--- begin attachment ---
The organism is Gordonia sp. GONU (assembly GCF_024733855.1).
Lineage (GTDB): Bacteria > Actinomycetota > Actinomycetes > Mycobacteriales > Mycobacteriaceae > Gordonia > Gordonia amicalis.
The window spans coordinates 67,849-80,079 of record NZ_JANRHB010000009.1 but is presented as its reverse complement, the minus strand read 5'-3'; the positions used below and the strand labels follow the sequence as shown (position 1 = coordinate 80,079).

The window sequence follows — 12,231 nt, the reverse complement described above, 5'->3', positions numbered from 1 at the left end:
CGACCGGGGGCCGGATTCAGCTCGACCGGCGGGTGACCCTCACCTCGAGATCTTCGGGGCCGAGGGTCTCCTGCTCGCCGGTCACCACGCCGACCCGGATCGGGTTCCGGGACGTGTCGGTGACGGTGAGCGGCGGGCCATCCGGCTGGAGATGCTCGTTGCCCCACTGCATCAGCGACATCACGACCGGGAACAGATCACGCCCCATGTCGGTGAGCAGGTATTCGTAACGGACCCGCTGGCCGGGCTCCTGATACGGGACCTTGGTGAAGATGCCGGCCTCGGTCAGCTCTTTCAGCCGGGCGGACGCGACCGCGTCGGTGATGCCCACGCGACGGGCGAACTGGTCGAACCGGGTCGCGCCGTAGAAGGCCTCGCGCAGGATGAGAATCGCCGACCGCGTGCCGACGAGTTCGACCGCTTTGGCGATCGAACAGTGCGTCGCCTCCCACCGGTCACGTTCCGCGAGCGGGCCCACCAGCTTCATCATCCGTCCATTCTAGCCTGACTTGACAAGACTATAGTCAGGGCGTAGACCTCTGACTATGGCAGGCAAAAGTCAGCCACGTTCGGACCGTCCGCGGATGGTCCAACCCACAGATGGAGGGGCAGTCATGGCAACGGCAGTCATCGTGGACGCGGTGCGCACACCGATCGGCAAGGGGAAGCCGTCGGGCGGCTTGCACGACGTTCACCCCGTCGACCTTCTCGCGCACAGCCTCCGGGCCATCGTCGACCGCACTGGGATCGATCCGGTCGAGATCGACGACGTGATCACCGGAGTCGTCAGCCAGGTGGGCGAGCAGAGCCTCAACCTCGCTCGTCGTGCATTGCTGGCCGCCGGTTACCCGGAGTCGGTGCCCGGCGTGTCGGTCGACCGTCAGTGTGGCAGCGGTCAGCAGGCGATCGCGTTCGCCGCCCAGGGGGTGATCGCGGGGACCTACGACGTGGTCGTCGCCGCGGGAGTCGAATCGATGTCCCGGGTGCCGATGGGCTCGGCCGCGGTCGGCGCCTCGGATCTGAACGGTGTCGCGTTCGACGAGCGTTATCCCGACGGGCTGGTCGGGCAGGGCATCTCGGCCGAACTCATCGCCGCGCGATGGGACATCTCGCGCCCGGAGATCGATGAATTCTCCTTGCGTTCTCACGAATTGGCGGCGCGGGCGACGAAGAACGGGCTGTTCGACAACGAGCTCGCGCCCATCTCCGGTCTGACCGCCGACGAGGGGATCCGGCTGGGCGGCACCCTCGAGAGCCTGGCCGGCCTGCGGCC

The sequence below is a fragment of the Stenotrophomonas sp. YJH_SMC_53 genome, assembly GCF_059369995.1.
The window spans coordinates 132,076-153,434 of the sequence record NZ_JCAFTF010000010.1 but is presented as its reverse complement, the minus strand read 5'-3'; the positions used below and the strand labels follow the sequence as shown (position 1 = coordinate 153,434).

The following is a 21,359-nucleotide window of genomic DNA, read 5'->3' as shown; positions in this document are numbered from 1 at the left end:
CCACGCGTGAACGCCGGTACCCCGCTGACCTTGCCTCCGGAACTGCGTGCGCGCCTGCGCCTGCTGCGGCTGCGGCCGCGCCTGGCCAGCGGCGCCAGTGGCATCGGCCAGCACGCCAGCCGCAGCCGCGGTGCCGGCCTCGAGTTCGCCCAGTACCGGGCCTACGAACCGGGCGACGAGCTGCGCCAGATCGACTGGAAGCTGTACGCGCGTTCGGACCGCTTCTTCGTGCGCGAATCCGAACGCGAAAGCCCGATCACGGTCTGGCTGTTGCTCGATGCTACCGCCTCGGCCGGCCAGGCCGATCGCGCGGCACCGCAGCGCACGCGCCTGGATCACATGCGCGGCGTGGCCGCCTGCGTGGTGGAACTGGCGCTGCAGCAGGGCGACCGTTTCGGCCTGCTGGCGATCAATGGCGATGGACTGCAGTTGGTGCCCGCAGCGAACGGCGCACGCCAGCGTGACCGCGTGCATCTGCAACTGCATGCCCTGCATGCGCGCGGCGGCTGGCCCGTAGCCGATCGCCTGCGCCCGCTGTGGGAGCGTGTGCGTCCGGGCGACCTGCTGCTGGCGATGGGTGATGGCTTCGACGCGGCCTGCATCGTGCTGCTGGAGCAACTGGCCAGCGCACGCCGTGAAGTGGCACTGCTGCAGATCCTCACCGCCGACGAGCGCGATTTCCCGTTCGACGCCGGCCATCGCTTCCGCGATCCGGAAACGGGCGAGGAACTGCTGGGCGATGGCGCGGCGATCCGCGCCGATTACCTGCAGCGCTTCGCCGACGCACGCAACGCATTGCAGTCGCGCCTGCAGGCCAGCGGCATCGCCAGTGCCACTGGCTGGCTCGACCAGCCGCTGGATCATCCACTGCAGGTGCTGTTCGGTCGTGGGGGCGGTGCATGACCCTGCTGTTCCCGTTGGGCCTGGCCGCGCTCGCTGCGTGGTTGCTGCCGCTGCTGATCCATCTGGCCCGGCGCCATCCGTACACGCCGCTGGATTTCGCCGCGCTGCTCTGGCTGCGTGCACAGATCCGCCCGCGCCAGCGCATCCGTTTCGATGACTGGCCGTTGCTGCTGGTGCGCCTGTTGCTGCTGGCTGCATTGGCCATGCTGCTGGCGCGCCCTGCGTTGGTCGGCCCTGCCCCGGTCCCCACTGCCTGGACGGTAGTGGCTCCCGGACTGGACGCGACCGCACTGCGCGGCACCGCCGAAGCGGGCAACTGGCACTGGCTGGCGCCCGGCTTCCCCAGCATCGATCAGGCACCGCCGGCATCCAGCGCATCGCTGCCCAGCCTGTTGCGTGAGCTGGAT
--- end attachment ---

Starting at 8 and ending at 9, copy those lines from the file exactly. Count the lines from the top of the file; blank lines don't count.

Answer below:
The following is a 21,359-nucleotide window of genomic DNA, read 5'->3' as shown; positions in this document are numbered from 1 at the left end:
CCACGCGTGAACGCCGGTACCCCGCTGACCTTGCCTCCGGAACTGCGTGCGCGCCTGCGCCTGCTGCGGCTGCGGCCGCGCCTGGCCAGCGGCGCCAGTGGCATCGGCCAGCACGCCAGCCGCAGCCGCGGTGCCGGCCTCGAGTTCGCCCAGTACCGGGCCTACGAACCGGGCGACGAGCTGCGCCAGATCGACTGGAAGCTGTACGCGCGTTCGGACCGCTTCTTCGTGCGCGAATCCGAACGCGAAAGCCCGATCACGGTCTGGCTGTTGCTCGATGCTACCGCCTCGGCCGGCCAGGCCGATCGCGCGGCACCGCAGCGCACGCGCCTGGATCACATGCGCGGCGTGGCCGCCTGCGTGGTGGAACTGGCGCTGCAGCAGGGCGACCGTTTCGGCCTGCTGGCGATCAATGGCGATGGACTGCAGTTGGTGCCCGCAGCGAACGGCGCACGCCAGCGTGACCGCGTGCATCTGCAACTGCATGCCCTGCATGCGCGCGGCGGCTGGCCCGTAGCCGATCGCCTGCGCCCGCTGTGGGAGCGTGTGCGTCCGGGCGACCTGCTGCTGGCGATGGGTGATGGCTTCGACGCGGCCTGCATCGTGCTGCTGGAGCAACTGGCCAGCGCACGCCGTGAAGTGGCACTGCTGCAGATCCTCACCGCCGACGAGCGCGATTTCCCGTTCGACGCCGGCCATCGCTTCCGCGATCCGGAAACGGGCGAGGAACTGCTGGGCGATGGCGCGGCGATCCGCGCCGATTACCTGCAGCGCTTCGCCGACGCACGCAACGCATTGCAGTCGCGCCTGCAGGCCAGCGGCATCGCCAGTGCCACTGGCTGGCTCGACCAGCCGCTGGATCATCCACTGCAGGTGCTGTTCGGTCGTGGGGGCGGTGCATGACCCTGCTGTTCCCGTTGGGCCTGGCCGCGCTCGCTGCGTGGTTGCTGCCGCTGCTGATCCATCTGGCCCGGCGCCATCCGTACACGCCGCTGGATTTCGCCGCGCTGCTCTGGCTGCGTGCACAGATCCGCCCGCGCCAGCGCATCCGTTTCGATGACTGGCCGTTGCTGCTGGTGCGCCTGTTGCTGCTGGCTGCATTGGCCATGCTGCTGGCGCGCCCTGCGTTGGTCGGCCCTGCCCCGGTCCCCACTGCCTGGACGGTAGTGGCTCCCGGACTGGACGCGACCGCACTGCGCGGCACCGCCGAAGCGGGCAACTGGCACTGGCTGGCGCCCGGCTTCCCCAGCATCGATCAGGCACCGCCGGCATCCAGCGCATCGCTGCCCAGCCTGTTGCGTGAGCTGGAT